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|New Mexico State University, USA|
|Keynote: J Chromatogr Sep Tech|
|The masses of atomic and molecular ions have been studied successfully since more than 100 years with the highest mass resolving powers being reached by “Fourier Transform Ion Cyclotron Resonance” (FTICR-MS) mass spectrometry and by “time-of-flight mass spectrometry” (TOF-MS). While FTICR-MS systems can reach very high mass resolving powers m/ Δm. However, the required heavy usually superconducting magnets limit their use to special laboratories. TOF-MS systems on the other hand are built in most cases as lightweight systems and can very well be used for on-line applications in stationary or transportable laboratories and in extreme cases even in space crafts. The achievable mass resolving power in time-offlight mass analyzers (TOF-MA) systems increases with the use of shorter and shorter ion packets as well as with longer and longer ion flight paths. Such long flight paths are often achieved by using the same path repeatedly for instance in sector field ion storage rings or in systems in which ions are reflected again and again between electrostatic ion mirrors. Such systems can reach mass resolving powers m/Δm of several 100,000 and probably soon even higher values, when better and better power supplies can be used. Examples of different TOF-MAs will be shown with applications to the mass identification of short-lived nuclei at heavy ion accelerators as well as for the analysis of molecular ions in chemistry laboratories and in spacecraft systems. Such TOF-MAs are often used as stand-alone systems. However, in increasingly many cases they are used in combination with mobility analyzers, which distinguish molecule ions by their shape.|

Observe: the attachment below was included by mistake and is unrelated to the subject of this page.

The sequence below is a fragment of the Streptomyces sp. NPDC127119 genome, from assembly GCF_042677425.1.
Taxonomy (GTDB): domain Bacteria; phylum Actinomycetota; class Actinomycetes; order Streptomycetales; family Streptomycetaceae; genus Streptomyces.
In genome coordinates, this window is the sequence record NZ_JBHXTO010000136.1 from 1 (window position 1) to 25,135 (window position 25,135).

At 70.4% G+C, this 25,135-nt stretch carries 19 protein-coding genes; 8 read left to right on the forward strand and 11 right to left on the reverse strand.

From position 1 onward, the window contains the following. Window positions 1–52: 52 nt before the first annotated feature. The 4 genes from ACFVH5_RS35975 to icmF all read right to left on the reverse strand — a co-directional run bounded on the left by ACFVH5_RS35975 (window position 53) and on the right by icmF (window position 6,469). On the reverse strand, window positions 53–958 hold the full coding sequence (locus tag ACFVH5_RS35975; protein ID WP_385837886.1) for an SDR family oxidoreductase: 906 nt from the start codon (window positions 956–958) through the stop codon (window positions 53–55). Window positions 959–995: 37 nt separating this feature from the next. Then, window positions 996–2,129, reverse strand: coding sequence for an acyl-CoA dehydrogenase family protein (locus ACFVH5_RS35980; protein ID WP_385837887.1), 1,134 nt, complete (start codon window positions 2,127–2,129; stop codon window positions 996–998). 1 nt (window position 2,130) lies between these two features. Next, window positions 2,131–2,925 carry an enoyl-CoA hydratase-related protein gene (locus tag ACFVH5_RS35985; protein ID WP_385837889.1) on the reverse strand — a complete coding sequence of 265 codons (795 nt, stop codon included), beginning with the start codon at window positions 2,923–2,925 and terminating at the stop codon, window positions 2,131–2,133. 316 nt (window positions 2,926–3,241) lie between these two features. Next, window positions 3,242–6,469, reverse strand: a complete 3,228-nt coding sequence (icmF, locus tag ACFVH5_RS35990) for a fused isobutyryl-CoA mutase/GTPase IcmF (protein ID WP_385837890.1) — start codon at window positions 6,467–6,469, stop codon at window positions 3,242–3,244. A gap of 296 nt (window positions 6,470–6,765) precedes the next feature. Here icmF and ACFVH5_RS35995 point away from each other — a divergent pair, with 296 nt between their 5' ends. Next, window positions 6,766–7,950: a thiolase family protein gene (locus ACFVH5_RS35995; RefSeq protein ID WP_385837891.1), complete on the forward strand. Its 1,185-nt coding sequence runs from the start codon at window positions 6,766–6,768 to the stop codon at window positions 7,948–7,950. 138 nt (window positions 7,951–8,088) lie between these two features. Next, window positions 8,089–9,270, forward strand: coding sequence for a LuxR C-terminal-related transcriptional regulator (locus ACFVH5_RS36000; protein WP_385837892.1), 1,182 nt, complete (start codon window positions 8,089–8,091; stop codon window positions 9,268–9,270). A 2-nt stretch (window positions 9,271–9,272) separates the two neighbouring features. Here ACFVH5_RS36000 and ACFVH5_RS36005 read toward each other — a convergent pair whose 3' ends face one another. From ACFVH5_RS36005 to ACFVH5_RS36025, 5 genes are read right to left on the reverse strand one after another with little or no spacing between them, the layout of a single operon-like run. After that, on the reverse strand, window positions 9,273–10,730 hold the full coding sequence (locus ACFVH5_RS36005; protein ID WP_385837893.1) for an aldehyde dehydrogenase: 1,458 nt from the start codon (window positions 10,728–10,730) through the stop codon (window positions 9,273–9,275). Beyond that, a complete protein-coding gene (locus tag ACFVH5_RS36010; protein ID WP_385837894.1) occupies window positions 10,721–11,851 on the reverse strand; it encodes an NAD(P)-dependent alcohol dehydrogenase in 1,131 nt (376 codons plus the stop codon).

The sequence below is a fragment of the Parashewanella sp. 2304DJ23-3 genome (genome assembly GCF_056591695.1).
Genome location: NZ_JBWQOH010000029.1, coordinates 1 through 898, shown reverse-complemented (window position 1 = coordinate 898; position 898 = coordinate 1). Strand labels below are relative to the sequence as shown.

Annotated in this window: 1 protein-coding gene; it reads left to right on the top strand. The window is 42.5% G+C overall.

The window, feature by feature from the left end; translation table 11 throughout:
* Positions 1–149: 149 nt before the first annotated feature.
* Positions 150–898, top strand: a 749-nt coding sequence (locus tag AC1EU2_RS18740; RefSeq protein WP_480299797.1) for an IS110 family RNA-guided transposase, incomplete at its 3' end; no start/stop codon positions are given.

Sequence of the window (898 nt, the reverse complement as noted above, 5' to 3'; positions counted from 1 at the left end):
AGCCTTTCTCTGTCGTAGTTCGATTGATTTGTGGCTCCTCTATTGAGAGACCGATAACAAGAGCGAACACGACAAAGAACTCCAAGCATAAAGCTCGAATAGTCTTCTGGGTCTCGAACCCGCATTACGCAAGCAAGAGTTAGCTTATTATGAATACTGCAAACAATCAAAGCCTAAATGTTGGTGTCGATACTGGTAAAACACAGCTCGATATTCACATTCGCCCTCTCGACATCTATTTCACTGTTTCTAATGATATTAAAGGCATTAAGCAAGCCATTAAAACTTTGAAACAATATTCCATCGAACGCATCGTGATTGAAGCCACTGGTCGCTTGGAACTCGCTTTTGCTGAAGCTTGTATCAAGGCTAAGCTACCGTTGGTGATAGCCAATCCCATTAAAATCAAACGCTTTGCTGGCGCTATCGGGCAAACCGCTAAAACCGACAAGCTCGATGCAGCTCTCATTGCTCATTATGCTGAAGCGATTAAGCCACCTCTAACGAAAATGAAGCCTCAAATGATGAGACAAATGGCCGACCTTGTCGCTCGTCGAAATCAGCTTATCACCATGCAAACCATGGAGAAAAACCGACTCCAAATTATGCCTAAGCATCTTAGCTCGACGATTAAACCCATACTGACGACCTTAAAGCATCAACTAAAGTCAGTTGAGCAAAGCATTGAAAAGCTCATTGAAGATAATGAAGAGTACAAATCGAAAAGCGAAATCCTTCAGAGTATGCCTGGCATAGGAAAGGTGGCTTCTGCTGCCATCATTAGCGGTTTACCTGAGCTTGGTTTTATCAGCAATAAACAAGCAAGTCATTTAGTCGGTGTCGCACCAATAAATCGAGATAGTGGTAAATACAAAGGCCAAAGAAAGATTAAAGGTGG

Hermann Wollnik is professor at the Universität Giessen, in Giessen, Germany and adjunct professor at the New Mexico State University in Las Cruces, NM, USA. He has published the popular book “optics of charged particles” and is author of 374 publications in refereed scientific journals with 5693 citations. In the late 1970s he has started time-of-flight mass spectrometry and used this technique for the precise mass determination of short-lived nuclei as well as for molecule identifications in space missions like the ROSETTA mission to a comet.
Email: [email protected]
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